Many of my gastriques are made at the hard crack sugar stage.  The sugar is cooked to a medium dark amber color for today's gastrique.  It is important to observe the sugar as it changes color from clear, to very pale yellow, then to a light yellow brown amber color.  This happens quickly!  A few seconds later, the sugar changes from a light amber color to a darker golden brown amber color.  This is the time to add the fruit!
     Take caution!  Hot molten sugar will cause severe burns!  Do not stir a gastrique, till shortly after the liquid flavorings are added, or the sugar will stick to the utensil like rock sugar candy.
     Boil 2 cups of water over medium high heat in a sauce pot.
     Add 1/2 cup of sugar.
     Prepare the pomegranate fruit, while the sugar water reduces.
     Separate 1 cup of fresh pomegranate fruit from the rind and set the fruit aside. 
     When the sugar begins to turn a light amber color, stay close to the pan and watch for the sugar to turn a dark amber color.  (Dark amber is a golden yellow brown color.)
     When the sugar turns a dark amber color, immediately add the pomegranate fruit.
     Allow the caramelized sugar to coat the fruit for 1 minute.  (The sugar will stop caramelizing when you add the fruit.  The hot sugar will seize the fruit and pull all of the flavor and color out of the fruit.  The caramelized sugar will completely take on the flavor and color of the fruit!)
     Add 3 tablespoons of pomegranate vinegar.
     Add 3/4 cup of dry white wine.
     Add 1 cup of water.
     Add 1 pinch of sea salt.
     Add 1 pinch of white pepper.
     Add 1 pinch of thyme.
     Reduce the temperature to, low heat.
     Simmer and reduce the gastrique, till a thin glaze is formed.  The glaze should be thick enough to thinly coat the back of a spoon.  Keep in mind that when a gastrique cools, it may become a little bit thicker consistency.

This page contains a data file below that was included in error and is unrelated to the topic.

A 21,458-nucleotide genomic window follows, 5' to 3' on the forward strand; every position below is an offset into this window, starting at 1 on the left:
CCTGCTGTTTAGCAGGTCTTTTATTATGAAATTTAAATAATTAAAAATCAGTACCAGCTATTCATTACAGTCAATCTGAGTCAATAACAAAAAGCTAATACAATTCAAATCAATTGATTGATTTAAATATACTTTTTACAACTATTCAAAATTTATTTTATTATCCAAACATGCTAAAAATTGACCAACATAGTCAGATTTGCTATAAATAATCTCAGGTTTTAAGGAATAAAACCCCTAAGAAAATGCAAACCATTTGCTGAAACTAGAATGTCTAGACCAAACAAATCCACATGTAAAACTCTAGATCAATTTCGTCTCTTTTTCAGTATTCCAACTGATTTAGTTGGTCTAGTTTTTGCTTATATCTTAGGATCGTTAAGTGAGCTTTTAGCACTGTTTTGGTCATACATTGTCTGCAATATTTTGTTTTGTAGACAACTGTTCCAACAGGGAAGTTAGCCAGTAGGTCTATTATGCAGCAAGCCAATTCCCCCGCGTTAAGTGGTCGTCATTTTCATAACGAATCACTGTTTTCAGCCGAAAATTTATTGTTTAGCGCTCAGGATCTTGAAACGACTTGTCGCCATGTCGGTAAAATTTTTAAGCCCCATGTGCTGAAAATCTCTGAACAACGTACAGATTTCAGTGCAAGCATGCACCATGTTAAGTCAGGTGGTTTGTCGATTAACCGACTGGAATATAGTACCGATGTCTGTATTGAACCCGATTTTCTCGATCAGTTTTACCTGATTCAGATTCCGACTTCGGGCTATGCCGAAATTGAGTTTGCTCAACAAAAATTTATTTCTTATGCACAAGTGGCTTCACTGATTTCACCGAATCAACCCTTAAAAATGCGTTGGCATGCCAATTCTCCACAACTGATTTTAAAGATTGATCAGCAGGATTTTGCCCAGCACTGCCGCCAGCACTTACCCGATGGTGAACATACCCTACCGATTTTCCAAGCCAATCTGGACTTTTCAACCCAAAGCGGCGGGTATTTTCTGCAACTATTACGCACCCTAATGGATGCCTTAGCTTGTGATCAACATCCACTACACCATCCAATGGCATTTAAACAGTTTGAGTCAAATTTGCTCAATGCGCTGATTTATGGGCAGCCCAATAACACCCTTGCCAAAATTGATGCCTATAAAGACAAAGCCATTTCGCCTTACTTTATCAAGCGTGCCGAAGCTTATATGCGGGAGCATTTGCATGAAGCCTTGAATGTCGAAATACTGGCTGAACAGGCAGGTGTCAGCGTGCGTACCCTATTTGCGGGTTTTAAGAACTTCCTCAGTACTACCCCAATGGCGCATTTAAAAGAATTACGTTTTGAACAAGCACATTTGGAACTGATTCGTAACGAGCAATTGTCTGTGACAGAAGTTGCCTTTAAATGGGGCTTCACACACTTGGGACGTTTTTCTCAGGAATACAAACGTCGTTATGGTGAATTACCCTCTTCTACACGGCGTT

Pour the gastrique through a fine mesh strainer into a small bowl.
     Place the pomegranate gastric in a plastic squirt bottle.

     Sun Dried Mango Puree:
     This recipe makes enough puree for 1 or 2 portions of mango hollandaise.
     Place 1/2 cup of thin sliced sun dried mango in a sauce pot.
     Add 2 cups of water.
     Simmer over low heat, till the sun dried mango becomes very tender.
     Puree the mango and liquid together.
     Return the very thin puree to the sauce pot over low heat.
     Simmer and reduce, till the puree becomes a thick heavy consistency, with no excess liquid.
     Set the sun dried mango puree aside.

     Spaghetti Squash:
     The size of a spaghetti squash can affect the baking time.  For the most part, a baking time of 20 to 25 minutes is sufficient for any spaghetti squash that is smaller than a football.  For any larger spaghetti squash, 5 or 10 minutes of extra baking time may be needed.
     Pierce two small holes on 1 whole spaghetti squash with a metal skewer to create steam vents. 
     Place the whole spaghetti squash on a rack in a 350º oven.
     Bake for 20 to 25 minutes, till the spaghetti squash shell feels piping hot when quickly touched.
     Remove the spaghetti squash from the oven and let it cool for 5 minutes.
     Cut the spaghetti squash in half across the middle.  
     Note:  Do not cut spaghetti squash end to end, or the spaghetti strands will be cut into short pieces!  Long strands of al dente spaghetti squash is the goal.
     Allow the spaghetti squash to cool to room temperature.
     Use a spoon to scoop out the small amount of seeds and loose pulp from the middle of the squash.